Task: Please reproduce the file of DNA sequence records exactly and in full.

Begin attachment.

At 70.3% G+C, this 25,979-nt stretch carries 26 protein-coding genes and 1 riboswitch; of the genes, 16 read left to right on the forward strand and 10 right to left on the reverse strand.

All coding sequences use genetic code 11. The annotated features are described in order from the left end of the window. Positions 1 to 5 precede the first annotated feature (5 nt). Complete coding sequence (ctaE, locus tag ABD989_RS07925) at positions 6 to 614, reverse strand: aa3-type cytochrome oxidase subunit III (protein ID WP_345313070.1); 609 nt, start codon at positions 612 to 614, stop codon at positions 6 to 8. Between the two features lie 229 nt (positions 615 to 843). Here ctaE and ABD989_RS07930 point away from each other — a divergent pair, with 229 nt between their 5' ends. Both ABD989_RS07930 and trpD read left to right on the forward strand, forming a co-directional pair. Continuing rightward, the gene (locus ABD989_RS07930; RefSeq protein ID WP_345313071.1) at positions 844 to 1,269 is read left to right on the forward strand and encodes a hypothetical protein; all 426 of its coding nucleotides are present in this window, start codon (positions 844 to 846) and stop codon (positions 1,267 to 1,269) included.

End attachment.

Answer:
At 70.3% G+C, this 25,979-nt stretch carries 26 protein-coding genes and 1 riboswitch; of the genes, 16 read left to right on the forward strand and 10 right to left on the reverse strand.

All coding sequences use genetic code 11. The annotated features are described in order from the left end of the window. Positions 1 to 5 precede the first annotated feature (5 nt). Complete coding sequence (ctaE, locus tag ABD989_RS07925) at positions 6 to 614, reverse strand: aa3-type cytochrome oxidase subunit III (protein ID WP_345313070.1); 609 nt, start codon at positions 612 to 614, stop codon at positions 6 to 8. Between the two features lie 229 nt (positions 615 to 843). Here ctaE and ABD989_RS07930 point away from each other — a divergent pair, with 229 nt between their 5' ends. Both ABD989_RS07930 and trpD read left to right on the forward strand, forming a co-directional pair. Continuing rightward, the gene (locus ABD989_RS07930; RefSeq protein ID WP_345313071.1) at positions 844 to 1,269 is read left to right on the forward strand and encodes a hypothetical protein; all 426 of its coding nucleotides are present in this window, start codon (positions 844 to 846) and stop codon (positions 1,267 to 1,269) included.